GC3 project groups have produced the following publications. These are available for download and GC3 publications are available for free download and distribution. These cutting-edge resources were developed though the efforts of GC3 project groups and provide extensive case examples, research, and analysis related to the application of green chemistry and design for environment. For more information on publications, please contact us.
The Business and Academic Partnership Project Group of the GC3 developed and piloted a new type of collaboration between companies and universities to evaluate safer alternatives to toxic chemicals. The goal was to generate robust assessments of alternatives to support chemical substitution decision-making by GC3 companies and their supply chain partners, through pooling of knowledge, data and funds. The model was developed through a pilot project focused on identifying and evaluating alternatives to a known toxic phthalate plasticizer in wire & cable applications -- DEHP (Di(2-ethylhexyl)phthalate). This project report provides a summary of the project results and links to detailed chemical hazard assessments for nine plasticizers.
Business-to-business communication of chemical data, such as chemical identity and health and safety impacts, along supply chains is critically important to product manufacturers’ efforts to make informed decisions on the health and environmental impacts of the products that they put on the market. Forward looking companies working to bring safer products to market need the active engagement of suppliers to provide relevant chemical information. This document provides tools and examples in support of improved supply chain communication between suppliers and their customers, and in the development of more sustainable products.
In an effort to gain some clarity about the definitions of terms commonly used to market and sell “green” products, a GC3 working group has developed a “Green Glossary.” Terms that are commonly used to market and sell green products were researched and a number of these were selected for inclusion in Version One of the Glossary. Gathered from various sources including government, industry, certifiers, and the nonprofit sector, the glossary presents a variety of definitions for single terms, highlighting the conditions making greenwashing so prevalent in the marketplace.
Faced with growing demands to identify, disclose and substitute potentially harmful chemical ingredients in the products they sell, innovative retailers are incorporating product chemicals management systems into their sustainability strategies. This report examines the influences on retailers to encourage the adoption of chemicals management systems; the systems that Apple, Boots, Green Depot, Patagonia, REI, Staples, and Walmart have adopted; and the challenges, benefits, and best practices identified in the development and implementation of these systems.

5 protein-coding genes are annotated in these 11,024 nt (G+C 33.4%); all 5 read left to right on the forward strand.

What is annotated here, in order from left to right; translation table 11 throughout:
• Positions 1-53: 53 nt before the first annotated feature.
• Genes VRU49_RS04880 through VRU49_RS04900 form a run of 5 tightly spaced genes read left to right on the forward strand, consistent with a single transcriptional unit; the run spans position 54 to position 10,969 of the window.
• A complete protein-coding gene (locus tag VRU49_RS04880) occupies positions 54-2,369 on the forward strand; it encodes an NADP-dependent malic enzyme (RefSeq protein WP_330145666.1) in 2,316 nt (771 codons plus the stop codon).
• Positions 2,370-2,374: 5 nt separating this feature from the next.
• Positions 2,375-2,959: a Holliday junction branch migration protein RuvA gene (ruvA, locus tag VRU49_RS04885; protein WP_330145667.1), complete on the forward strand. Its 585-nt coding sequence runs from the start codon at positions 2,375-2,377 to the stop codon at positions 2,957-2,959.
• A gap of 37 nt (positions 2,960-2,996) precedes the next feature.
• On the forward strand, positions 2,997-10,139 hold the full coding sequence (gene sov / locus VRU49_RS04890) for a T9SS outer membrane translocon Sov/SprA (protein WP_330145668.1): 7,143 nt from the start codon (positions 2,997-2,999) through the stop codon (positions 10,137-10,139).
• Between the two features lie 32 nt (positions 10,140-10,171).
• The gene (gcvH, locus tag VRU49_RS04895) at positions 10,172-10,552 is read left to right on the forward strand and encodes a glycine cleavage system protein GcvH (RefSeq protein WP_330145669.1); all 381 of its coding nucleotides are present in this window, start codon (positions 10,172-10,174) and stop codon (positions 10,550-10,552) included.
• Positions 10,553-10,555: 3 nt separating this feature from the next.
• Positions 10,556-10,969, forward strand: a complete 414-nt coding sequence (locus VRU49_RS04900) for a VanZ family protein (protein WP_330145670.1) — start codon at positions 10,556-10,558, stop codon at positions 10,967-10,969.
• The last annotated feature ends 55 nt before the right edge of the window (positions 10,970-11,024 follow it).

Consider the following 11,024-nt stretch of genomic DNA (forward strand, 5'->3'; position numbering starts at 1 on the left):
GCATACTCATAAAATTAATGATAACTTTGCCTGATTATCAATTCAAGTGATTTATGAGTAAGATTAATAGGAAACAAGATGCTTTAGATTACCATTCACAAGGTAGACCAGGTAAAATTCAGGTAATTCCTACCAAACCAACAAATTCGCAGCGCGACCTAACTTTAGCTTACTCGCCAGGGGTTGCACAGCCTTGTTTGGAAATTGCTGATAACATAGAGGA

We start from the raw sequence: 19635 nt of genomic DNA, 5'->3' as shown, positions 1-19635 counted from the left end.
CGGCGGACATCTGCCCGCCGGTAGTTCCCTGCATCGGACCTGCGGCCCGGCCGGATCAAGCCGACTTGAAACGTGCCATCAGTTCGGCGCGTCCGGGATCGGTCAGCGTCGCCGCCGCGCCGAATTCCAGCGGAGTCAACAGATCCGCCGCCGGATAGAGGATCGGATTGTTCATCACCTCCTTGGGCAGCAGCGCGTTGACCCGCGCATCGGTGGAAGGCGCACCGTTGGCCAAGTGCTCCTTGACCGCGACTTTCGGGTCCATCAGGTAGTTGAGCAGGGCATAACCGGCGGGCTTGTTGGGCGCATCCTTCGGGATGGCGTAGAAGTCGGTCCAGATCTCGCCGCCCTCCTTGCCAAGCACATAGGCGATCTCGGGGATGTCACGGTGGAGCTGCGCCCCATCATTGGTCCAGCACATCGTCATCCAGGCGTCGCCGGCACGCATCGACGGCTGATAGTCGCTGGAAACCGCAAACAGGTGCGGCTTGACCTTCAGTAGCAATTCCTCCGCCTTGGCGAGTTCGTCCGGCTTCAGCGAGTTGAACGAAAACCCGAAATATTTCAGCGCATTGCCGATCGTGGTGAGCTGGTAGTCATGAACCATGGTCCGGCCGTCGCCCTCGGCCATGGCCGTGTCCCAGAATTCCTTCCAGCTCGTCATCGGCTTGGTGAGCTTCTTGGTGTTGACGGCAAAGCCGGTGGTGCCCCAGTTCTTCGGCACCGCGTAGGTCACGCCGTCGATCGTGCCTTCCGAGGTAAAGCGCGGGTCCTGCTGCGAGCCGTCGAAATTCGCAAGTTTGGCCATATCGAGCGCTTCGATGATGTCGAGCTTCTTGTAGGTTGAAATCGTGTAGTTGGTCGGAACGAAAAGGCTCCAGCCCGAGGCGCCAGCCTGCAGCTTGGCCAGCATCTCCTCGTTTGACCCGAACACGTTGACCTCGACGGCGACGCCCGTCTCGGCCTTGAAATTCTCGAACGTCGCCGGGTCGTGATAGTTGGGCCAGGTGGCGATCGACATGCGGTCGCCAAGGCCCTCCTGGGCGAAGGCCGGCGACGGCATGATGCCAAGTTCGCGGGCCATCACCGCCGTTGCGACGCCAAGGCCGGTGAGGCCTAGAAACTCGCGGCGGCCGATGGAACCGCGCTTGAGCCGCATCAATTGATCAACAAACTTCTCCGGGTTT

Download the report (pdf)
As part of the Tools for Safer Chemical Assessment working group, three case studies of leading firms with complex supply chains were conducted to explore and share experiences on how these companies gather chemical information from their supply chains and how they use this information to develop safer products. A summary report synthesizes the lessons learned and best practices that were distilled from each of the case studies.
Download the summary report and case studies:
For more than fifteen years, green chemistry and design for environment have been used successfully to benefit both the environment and the economy. In an effort to further entrench these approaches as the fundamental bedrock of industry practices and government policies, the GC3 and the National Pollution Prevention Roundtable have teamed up to provide this guide outlining options for states to successfully promote research, development and application of these approaches to eliminate or reduce the use of hazardous chemicals in manufacturing and to promote a green economy.
Download document (pdf)
Given the general lack of information on many chemicals in commerce, some companies have developed screening programs and criteria to guide hazardous materials restrictions. Despite the development of these lists and publication by certain sectors or companies, there has been no effort to date to pool restricted substances lists across sectors and companies to better understand the types of chemicals restricted and rationale for their restriction. GC3 companies contributed their restricted substances lists for this analysis of key differences, trends, and the importance of RSLs within various industrial sectors.